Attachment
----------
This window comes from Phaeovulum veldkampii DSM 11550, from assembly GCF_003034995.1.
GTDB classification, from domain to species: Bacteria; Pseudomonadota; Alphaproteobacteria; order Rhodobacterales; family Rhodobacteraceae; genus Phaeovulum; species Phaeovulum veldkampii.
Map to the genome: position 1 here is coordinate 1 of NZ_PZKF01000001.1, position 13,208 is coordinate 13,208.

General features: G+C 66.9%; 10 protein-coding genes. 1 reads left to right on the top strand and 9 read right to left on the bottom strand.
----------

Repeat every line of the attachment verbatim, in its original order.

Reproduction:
This window comes from Phaeovulum veldkampii DSM 11550, from assembly GCF_003034995.1.
GTDB classification, from domain to species: Bacteria; Pseudomonadota; Alphaproteobacteria; order Rhodobacterales; family Rhodobacteraceae; genus Phaeovulum; species Phaeovulum veldkampii.
Map to the genome: position 1 here is coordinate 1 of NZ_PZKF01000001.1, position 13,208 is coordinate 13,208.

General features: G+C 66.9%; 10 protein-coding genes. 1 reads left to right on the top strand and 9 read right to left on the bottom strand.